II. Elongation: It is a cyclic process involving 3 steps 1. Binding of aminoacyl – tRNA to the A site: In the complete 80 S ribosome formed during initiation, the aminoacyl (A) site is free. The binding of the proper aminoacyltRNA in the A site requires:- • Proper codon recognition. • Activation of aminoacyltRNA by binding of eukaryote elongation factor - 1 (e EF-1) and GTP (ternary complex). When aminoacyltRNA binds to A site, GTP is hydrolysed and e EF-1 is released.
2. Peptide bond formation: The -amino group of the new aminoacyltRNA in the A site attacks the carboxyl group of the peptidyl- tRNA occupying the P site. This reaction is catalyzed by peptidyltransferaseof the 60 S subunit (this is an example of ribozyme activity). The reaction results in attachment of the growing peptide chain to the tRNA in the A site.
3- Translocation: Upon removal of the peptidyl moiety from the tRNA in the P site, the discharged tRNA quickly dissociates from the P site. eEF-2 and GTP are responsible for the translocation of the newly formed peptidyltRNA at the A site into the empty P site. The translocation of the newly formed peptidyltRNA and its corresponding codon into the P site then frees the A site for another cycle of amino acyl – tRNAcodon recognition and elongation. The formation of one peptide bond requires energy resulting from hydrolysis of 4 high energy phosphate bonds:- Charging of tRNA with amino acyl moiety requires hydrolysis of an ATP to an AMP. The entery of amino tRNA into the A site requires one GTP hydrolysis to GDP. The translocation of the newly formed peptidyl – tRNA in the A site into the P site results in hydrolysis of one GTP to GDP.
Diagrammatic representation of the peptide elongation process of protein synthesis the small labeled n-1,n,n+1, etc represent the amino acid
III. Termination: After many cycles of elongation, the non-sense or termination codon of mRNA (UAA, UAG or UGA) appears in the A site. Normally, there is no tRNA with an anticodon capable of recognizing such a termination signal. Releasing factors (eRFS) can recognize the termination signals in the A site. eRF, GTP and peptidyltransferase promote the hydrolysis of the bond between the peptide and the tRNA occupying the P site. Then the 80 S ribosome dissociates into 40 S and 60 S subunits and mRNA, tRNA, eRF, GDP and Pi are released.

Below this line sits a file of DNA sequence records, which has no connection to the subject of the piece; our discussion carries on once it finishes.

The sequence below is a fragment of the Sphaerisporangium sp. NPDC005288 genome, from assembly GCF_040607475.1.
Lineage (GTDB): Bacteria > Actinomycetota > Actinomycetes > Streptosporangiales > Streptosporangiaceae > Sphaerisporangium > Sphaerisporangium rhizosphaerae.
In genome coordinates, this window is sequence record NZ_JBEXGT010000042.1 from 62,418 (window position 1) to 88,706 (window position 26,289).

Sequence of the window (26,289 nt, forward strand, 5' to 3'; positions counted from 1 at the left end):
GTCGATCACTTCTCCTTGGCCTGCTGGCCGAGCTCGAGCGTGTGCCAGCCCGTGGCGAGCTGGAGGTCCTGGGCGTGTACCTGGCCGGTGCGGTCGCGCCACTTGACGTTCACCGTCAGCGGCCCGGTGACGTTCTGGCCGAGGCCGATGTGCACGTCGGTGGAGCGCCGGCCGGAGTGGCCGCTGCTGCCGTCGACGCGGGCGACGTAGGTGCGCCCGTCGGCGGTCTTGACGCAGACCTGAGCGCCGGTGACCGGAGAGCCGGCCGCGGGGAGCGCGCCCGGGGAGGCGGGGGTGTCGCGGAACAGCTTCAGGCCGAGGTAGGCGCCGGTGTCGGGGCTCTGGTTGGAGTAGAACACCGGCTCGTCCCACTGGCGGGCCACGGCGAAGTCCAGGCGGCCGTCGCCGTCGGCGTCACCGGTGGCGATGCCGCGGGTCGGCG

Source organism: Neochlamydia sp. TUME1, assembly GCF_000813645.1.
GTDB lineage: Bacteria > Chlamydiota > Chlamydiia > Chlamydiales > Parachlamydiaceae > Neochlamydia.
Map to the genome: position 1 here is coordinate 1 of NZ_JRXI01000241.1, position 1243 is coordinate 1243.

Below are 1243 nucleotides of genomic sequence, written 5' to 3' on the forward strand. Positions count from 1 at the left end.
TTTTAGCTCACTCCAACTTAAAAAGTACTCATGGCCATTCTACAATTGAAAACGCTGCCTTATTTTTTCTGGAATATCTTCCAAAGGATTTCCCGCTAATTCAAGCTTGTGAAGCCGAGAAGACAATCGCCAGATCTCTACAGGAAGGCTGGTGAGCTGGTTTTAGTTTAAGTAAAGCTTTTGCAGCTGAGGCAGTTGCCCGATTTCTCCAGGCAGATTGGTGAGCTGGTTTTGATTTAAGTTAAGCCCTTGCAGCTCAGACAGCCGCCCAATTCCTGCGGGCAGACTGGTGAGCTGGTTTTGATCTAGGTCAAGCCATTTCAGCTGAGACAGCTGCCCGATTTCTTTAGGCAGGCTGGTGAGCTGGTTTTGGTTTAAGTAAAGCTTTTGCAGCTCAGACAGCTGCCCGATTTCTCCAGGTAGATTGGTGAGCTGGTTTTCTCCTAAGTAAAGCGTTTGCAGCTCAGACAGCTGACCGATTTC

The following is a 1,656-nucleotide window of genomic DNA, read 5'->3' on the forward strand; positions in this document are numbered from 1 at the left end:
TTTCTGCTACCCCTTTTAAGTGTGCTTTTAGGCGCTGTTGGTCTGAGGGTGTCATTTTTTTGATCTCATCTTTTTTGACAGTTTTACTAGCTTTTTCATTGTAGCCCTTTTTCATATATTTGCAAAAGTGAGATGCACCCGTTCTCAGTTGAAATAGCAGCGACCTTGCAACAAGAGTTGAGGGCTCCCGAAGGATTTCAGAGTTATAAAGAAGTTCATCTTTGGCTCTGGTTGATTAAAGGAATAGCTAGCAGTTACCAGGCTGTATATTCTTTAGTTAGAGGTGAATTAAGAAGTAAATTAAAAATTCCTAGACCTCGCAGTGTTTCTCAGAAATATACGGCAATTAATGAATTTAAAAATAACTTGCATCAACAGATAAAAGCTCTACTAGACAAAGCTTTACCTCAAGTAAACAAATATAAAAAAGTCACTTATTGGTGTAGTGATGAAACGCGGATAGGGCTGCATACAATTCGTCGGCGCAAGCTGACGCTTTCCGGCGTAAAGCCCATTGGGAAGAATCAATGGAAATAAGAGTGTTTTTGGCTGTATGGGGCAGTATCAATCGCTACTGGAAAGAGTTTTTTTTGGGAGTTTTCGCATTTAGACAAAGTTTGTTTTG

Diagrammatic representation of the termination process of protein synthesis
Cell death Dr. hassan el-banna
Introduction: • The normal cell is confined a fairly narrow range of functions and structure and can be able to handel normal physiologic demands. • If the cell expose to severe physiologic stresses or pathologic stimuli it undergoes a number of physiologic and morphologic cellular adaptations.
If the limits of adaptive response to a stimulus are exceeded, a sequence of events follows that is termed cell injury. • Cell injury may be reversible or irreversible. If the stimulus presists the cell reaches a “point of no return “ and suffers irreversible cell injury and ultimately cell death.
There are 2 different mechanisms of cell death which are necrosisand apoptosis. 1- Necrosis= accidental cell death. • It is a pathological process. • It is occurs due to various unfavorable factors: - Hypoxia. - Radiation. - Pathogens. ( e.g. Viruses )
Necrosis characterized by : • Injury and damage to the plasma membrane. • Severe cell swelling and cell rupture. • Denaturation or coagulation of cytoplasmic proteins. • Breakdowen of cell organelles. • Extensive surrounding tissue damage (inflammation).
2- Apoptosis = programmed cell death. • It is a physiological process during which cell can initiate their own death. • It is controlled by several genes during embryonic development. • It occurs in the following conditions: • In normal embryonic development by removal of excess cells that serve no function during morphogenesis and for determination of organ size. Apoptosis also eliminates developmentally defective cells in the immune system.
2.Hormone-dependent involution in the adult, such as endometrial cell breakdowen during the menstrual cycle, regression of lactating memmary gland after weaning and pregnant uterus after delivery and regression of prostate in old age. 3.To maintain the organ size and function in adult. 4.To get rid of cells whose cell cycle is interrupted or its DNA is damaged beyond repair.